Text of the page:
Qui-Gon brought a couple bags of food. I paid him and started unpacking about a pound of lean, steaming, marinated beef and four kinds of spicy kimchi, along with a small mountain of steamed white rice.

I had made quick work of most of it by the time local PD rolled up with flashing lights but no sirens. I found myself heaving a sigh and shaking my head in disappointment. Sirens are cool. I'd used the siren every chance I got when I'd been on the force. On the other hand, nobody was dead or wounded and that was a good thing. The two uniforms had already given the place the once over when Sergeant Kapok from homicide popped in.

Kapok was a frumpy, grumpy Puerto Rican I'd run into from time to time when I'd been a uniform myself. I didn't have a great name for him because he was no fun and didn't deserve one. If he ever became Commander though, I was all ready to go with Commander Commandant "The Commandman" Kapok. If Shakespeare could use alliteration for comic effect, so could I. It's all about the timing.

Kapok observed the scene like he was lost.

"You hoping to see a body, Sergeant?" I asked.

Kapok nodded, "Yours." He shrugged and indicated the floor with a sweep of his hand. "No luck. Ha ha."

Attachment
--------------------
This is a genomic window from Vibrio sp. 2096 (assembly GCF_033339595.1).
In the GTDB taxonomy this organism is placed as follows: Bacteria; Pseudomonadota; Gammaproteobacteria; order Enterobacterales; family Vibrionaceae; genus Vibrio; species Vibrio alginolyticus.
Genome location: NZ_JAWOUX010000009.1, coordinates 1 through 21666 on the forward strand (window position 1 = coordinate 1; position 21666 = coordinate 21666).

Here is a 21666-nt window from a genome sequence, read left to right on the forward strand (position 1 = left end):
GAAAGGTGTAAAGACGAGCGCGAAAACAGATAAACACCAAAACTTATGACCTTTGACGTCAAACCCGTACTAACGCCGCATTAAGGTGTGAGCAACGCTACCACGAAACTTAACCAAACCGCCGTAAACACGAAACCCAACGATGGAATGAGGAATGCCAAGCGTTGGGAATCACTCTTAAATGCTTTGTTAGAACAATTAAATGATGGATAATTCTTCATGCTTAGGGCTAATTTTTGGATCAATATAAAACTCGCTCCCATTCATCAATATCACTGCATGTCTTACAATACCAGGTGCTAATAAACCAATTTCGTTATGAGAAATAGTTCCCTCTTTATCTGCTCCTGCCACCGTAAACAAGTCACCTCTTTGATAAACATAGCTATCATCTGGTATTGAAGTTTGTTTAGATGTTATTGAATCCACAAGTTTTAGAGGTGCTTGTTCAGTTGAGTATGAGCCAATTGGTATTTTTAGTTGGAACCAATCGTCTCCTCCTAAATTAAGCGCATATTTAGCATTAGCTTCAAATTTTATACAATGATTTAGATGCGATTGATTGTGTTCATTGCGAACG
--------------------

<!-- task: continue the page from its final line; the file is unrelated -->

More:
I think he was serious. "You're all heart."

"I heard the word 'gunfire' and your address on the radio. Thought I'd come check it out for myself. Hope springs eternal." He shrugged again. "So whatta we got here?"

I'd already had a lengthy conversation with the uniforms and I was annoyed at Kapok, but I might need a favor from him someday so I went along. Cooperation comes easier with feathers unruffled. I pointed at the hole in the wall. Then I pointed at a bullet bagged for evidence on my desk.

"One of the boys there dug it out. My guess is a 7.62 mm from an SR-25. Military sniper rifle with a suppressor. But the shooter is an amateur."

Kapok kept looking up at the hole in the wall. "How do you figure?"

"Professional wouldn't try to shoot through a plate glass window. He'd wait for a clearer shot. And he pulled it high. Had to come from ground level, but even if he'd been aiming at my head it shouldn't have gone two feet over even with an upward angle. Nervous shooter."

"Got it all figured out," Kapok said.

"Just a guess," I replied.

"So who did it?" This time, Kapok seemed almost interested in the answer.

"No idea."

"Who'd you tick off most recently?"

I scratched my chin. "I could go a couple of ways on that one. The self-deprecating 'so many, I'll make a list,' or the patently untrue 'everybody loves me, who'd want to kill me?' What do you recommend, Sergeant?"

"Make a list. Get me a copy. My paper shredder is lonely."

"Hey, Sarge," I ignored his comments, "You work the Barry Mallondyke case?"

"Not my case. Old news anyway. Why?"

"His widow wants me to take a look."

"I see. You want to waste her money, it's up to you Luck. Come down to the station. I'll see if the Chief will let you look at the book."

"Appreciate it, Sergeant." I didn't mention the fact that the Chief had already recommended me for the job to Milly's dad. Of course he'd let me look at the book.